Veg production could cut world poverty

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Luisa Cheshire


Veg production could cut world poverty

Growing vegetables, not cereals, could combat global hunger and poverty, crop expert claims

Veg production could cut world poverty

Vegetable production, rather than rice or wheat, could help developing nations grow their way out of poverty 

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A leading crop expert has hailed vegetable production as the key to feeding the world and tackling global poverty, reports Australia’s ABC Rural news.

Dr Dyno Keatinge told scientists at the International Symposia for Tropical and Temperate Horticulture in Cairns, Queensland, last week that growing vegetables, not cereals, is the best way to tackle the challenge of global poverty and hidden hunger, the website said.

Keatinge, who is the outgoing director-general of the World Vegetable Centre in Taiwan, therefore called for more international funding in horticultural research to breed suitable vegetable varieties for conditions in developing nations.

"If you have just a small landholding — as most people do in the developing world — then you can make good money out of horticulture. But if you grow rice, or you grow wheat, you're likely to remain poor forever," Keatinge said. "I believe if people can be taught to farm effectively, can have a proper distribution of crops within their farming enterprises, they can end up to be more sustainable, more resilient, more profitable."

ABC Rural said Dr Keatinge's remarks reflected a growing frustration in the horticultural science community at the focus of major donor agencies in developed countries on the bio-fortification of rice, wheat and maize. A better balance was required if more appropriate and diverse diets were to be promoted, Keatinge said.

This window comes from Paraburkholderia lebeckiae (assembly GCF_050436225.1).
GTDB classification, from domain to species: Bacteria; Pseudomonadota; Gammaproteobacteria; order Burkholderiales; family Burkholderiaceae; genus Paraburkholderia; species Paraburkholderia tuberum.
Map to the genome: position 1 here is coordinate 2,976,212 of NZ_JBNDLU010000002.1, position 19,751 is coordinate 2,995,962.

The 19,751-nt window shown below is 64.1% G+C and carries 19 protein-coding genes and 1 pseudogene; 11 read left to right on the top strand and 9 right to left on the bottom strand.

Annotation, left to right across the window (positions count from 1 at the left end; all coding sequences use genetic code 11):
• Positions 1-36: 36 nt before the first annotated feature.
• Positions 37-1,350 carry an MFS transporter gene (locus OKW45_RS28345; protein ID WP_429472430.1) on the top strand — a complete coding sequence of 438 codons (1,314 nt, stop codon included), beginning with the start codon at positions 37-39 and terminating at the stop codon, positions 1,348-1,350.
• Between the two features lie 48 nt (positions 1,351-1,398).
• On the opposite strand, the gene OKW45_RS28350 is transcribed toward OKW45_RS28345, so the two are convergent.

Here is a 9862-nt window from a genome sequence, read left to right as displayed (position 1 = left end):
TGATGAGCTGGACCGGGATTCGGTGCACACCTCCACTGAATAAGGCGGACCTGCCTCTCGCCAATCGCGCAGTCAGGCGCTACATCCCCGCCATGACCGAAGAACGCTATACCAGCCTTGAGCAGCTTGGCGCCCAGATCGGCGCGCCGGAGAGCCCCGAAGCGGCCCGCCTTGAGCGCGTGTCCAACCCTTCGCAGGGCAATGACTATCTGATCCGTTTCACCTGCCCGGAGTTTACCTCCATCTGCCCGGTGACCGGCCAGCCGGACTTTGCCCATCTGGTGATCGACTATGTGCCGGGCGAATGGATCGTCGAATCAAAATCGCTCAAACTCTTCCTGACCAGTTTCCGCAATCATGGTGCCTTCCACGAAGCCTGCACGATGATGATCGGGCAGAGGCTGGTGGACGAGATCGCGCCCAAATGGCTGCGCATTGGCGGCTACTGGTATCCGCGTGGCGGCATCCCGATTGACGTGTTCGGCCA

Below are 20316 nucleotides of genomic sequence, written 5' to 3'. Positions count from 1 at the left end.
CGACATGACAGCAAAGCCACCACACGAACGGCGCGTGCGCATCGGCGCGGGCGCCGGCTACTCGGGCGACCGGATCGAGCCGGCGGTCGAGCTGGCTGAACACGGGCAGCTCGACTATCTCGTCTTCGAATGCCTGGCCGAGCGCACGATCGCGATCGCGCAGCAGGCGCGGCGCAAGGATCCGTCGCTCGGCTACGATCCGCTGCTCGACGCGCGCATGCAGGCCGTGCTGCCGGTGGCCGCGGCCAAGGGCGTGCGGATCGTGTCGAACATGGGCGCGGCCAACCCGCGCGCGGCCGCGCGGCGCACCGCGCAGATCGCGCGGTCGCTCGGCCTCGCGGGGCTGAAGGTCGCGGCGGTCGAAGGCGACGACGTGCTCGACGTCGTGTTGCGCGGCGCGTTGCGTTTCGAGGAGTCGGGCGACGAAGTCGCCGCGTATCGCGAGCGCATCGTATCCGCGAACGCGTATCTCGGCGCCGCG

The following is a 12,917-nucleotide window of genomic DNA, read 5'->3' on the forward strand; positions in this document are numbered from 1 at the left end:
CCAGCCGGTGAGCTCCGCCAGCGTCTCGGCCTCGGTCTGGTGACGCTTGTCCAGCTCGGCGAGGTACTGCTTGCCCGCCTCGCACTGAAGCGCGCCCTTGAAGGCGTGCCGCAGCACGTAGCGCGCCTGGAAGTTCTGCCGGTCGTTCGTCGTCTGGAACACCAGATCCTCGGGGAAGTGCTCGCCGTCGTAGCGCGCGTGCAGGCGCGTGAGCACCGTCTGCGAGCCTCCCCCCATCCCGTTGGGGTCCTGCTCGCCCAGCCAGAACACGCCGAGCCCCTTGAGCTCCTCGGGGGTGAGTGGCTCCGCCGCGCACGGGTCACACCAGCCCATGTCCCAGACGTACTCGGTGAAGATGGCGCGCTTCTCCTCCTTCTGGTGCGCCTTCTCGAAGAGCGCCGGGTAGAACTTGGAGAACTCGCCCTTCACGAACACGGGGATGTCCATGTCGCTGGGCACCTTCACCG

"At the moment the lion share of all funding goes to staple cereals, it has done for the past 50 years," he said. "But I believe the time has come for that to change and that more effort should be given to these more nutritious, indigenous vegetables, for example, which are already nutrient dense and not a huge amount of work is required."

According to the report, Dr Keatinge said the impact of international vegetable research and development had already shown the benefits of breeding improved lines of niche vegetables with an emphasis on open and self-pollinated crops, such as tomatoes, peppers and pumpkins, as well as some indigenous species with high nutrient density, such as nightshade or African eggplant.

He said the genebank in the World Vegetable Centre in Taiwan was able to offer a great diversity of germplasm to plant breeders working on solutions to threats to tropical vegetable production.

"We don't know yet enough about how to grow vegetables properly," he said. "Insects and diseases are the major problems for farmers today, they were yesterday and probably will be tomorrow. But we have to have research to be able to keep pace with being able to cope with these things."

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